Rethinking Trade and Commercial Policy Theories
Show Less

Rethinking Trade and Commercial Policy Theories

Development Perspectives

P. Sai-wing Ho

This controversial book offers a unique approach to rethinking the trade and development literature and will therefore strongly appeal to researchers, academics, and students of trade and development as well as those involved in the history of economic thought.
Buy Book in Print
Show Summary Details
You do not have access to this content

Chapter 7: Hamilton: Promoting Development of America through a Multitude of Policy Instruments

P. Sai-wing Ho


7.1 INTRODUCTION With the history of the formulation of the mainstream theory of commercial policy portrayed in the previous chapter, the time has arrived for a meticulous re-examination of the works of the so-called 'protectionists'. Were they, as the history of that mainstream theory has represented, simpleminded protectionists who supported solely the use of protective duties to promote infant industries? If not, what exactly did they advocate? This chapter re-examines the developmental ideas of Hamilton. l As is well known, his lineage in the evolution of the infant-industry argument for protection in accordance with the mainstream version of the history has been claimed. Thus, Bastable noted that Hamilton's answer to those who maintained that manufactures would arise 'under the normal action of individual interest' was by 'anticipating the "infant industry" argument familiar to readers of J. S. Mill's Political Economy' (1912, pp. 120-21). Separately, Haberler concluded that, 'The infant-industry argument for tariffs was clearly formulated as early as 1790 by Alexander Hamilton in his Report on Manufactures' (1937, p. 278). To this Robbins added that 'he made out a very powerful case [for protection of industry], a case which was accepted by John Stuart Mill' (1998, p. 240). Similarly, but perhaps attracting greater attention, Baldwin (1969) affirms that lineage in his oft-cited article in the literature of trade and development, 'The case against infant-industry tariff protection' . In his words, The essential point stressed by infant-industry proponents since Hamilton (1791) and List (1856) fIrst wrote on the subject is that production...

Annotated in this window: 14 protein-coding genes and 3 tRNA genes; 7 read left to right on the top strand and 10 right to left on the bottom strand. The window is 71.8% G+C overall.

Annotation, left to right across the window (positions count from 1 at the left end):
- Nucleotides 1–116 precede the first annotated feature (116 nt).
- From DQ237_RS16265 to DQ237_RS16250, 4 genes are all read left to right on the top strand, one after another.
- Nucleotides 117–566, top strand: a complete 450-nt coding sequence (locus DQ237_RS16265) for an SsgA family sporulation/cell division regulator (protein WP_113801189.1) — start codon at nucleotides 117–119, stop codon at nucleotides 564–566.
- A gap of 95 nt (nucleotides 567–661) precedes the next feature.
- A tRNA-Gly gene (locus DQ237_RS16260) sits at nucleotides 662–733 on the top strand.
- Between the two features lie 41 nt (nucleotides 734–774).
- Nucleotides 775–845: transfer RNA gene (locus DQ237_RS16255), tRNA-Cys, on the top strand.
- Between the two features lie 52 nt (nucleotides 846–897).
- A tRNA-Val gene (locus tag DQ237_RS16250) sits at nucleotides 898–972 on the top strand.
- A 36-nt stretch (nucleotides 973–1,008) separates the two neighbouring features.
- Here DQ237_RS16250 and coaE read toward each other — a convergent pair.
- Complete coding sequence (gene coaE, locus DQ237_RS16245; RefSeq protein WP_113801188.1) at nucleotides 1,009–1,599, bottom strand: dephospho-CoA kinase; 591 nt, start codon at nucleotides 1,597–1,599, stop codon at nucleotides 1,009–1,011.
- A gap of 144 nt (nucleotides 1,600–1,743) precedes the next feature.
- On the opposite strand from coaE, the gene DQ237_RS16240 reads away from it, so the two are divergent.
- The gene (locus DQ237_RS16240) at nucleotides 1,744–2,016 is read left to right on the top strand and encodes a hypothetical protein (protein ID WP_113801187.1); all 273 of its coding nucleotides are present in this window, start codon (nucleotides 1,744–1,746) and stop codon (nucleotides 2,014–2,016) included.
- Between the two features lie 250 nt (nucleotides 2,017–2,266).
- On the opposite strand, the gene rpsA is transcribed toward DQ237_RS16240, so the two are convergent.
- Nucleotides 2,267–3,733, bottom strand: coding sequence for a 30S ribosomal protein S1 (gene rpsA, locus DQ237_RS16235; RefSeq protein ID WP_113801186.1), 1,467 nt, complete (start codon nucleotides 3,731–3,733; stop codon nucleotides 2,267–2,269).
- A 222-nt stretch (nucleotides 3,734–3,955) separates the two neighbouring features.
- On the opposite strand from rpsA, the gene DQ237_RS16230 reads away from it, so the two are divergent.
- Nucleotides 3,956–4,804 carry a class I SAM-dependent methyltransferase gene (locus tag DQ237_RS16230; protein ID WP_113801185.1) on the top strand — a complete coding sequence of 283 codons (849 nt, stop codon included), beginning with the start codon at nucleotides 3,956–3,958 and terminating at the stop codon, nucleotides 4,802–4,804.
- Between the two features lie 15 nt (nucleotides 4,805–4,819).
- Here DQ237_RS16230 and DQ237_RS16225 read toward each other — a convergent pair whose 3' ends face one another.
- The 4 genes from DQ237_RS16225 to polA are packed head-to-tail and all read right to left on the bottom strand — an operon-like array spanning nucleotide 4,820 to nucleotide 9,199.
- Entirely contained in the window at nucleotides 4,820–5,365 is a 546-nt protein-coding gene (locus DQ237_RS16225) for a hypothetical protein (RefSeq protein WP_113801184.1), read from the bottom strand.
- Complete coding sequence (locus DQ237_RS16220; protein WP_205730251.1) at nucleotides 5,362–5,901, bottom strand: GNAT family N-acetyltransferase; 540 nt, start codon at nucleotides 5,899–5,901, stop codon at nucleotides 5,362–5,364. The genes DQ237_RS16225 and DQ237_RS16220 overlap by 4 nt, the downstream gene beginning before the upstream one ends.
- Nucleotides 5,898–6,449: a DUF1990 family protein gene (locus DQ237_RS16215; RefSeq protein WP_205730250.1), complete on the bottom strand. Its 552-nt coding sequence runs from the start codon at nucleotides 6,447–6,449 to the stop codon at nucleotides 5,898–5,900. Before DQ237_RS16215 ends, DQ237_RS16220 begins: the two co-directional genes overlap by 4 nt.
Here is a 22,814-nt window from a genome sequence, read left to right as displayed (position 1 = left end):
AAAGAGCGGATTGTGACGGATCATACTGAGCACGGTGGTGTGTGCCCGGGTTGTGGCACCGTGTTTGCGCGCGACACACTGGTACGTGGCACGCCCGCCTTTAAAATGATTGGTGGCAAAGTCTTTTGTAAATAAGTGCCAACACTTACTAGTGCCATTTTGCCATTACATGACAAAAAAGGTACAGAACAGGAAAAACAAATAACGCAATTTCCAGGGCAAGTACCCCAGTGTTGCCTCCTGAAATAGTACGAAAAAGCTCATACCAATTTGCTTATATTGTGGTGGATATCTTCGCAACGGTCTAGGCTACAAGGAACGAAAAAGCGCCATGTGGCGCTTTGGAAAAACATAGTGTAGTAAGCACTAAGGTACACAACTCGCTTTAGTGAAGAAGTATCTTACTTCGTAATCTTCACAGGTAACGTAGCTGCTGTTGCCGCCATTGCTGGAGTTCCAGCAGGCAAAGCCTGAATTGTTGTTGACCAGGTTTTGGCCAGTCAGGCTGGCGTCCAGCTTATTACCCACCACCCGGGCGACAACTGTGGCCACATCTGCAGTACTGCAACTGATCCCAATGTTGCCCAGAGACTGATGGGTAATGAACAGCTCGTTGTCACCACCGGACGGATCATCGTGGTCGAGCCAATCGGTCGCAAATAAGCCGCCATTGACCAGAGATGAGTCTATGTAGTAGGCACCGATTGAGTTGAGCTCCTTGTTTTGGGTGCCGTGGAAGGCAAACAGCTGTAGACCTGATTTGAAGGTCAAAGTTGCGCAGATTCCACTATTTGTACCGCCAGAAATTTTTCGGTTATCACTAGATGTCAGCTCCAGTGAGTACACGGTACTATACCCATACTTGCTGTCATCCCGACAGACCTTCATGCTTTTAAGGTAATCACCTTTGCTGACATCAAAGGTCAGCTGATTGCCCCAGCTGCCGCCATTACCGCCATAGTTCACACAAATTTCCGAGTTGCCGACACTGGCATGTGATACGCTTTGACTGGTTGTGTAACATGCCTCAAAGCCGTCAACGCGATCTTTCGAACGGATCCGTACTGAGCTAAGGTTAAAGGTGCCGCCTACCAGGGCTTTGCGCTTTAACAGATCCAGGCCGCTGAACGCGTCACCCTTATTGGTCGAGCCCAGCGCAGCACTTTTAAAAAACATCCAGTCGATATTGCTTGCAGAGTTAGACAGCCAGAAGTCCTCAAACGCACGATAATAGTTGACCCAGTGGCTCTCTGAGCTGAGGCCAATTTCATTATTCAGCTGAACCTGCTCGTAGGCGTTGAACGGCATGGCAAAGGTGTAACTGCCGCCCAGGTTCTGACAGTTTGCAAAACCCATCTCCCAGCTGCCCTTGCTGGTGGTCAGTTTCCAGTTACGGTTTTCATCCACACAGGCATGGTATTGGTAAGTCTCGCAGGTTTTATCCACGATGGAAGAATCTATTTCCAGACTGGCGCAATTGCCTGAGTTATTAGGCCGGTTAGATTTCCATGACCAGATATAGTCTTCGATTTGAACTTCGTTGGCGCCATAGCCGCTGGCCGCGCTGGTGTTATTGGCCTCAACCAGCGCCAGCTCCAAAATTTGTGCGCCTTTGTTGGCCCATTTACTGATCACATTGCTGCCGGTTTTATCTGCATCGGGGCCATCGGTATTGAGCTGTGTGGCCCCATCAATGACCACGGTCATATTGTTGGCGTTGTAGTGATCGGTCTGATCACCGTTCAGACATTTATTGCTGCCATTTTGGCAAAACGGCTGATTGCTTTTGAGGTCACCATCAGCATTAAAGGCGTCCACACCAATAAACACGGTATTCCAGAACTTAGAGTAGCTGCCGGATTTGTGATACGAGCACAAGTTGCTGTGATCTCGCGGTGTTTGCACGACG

You are not authenticated to view the full text of this chapter or article.

Elgaronline requires a subscription or purchase to access the full text of books or journals. Please login through your library system or with your personal username and password on the homepage.

Non-subscribers can freely search the site, view abstracts/ extracts and download selected front matter and introductory chapters for personal use.

Your library may not have purchased all subject areas. If you are authenticated and think you should have access to this title, please contact your librarian.

Further information

or login to access all content.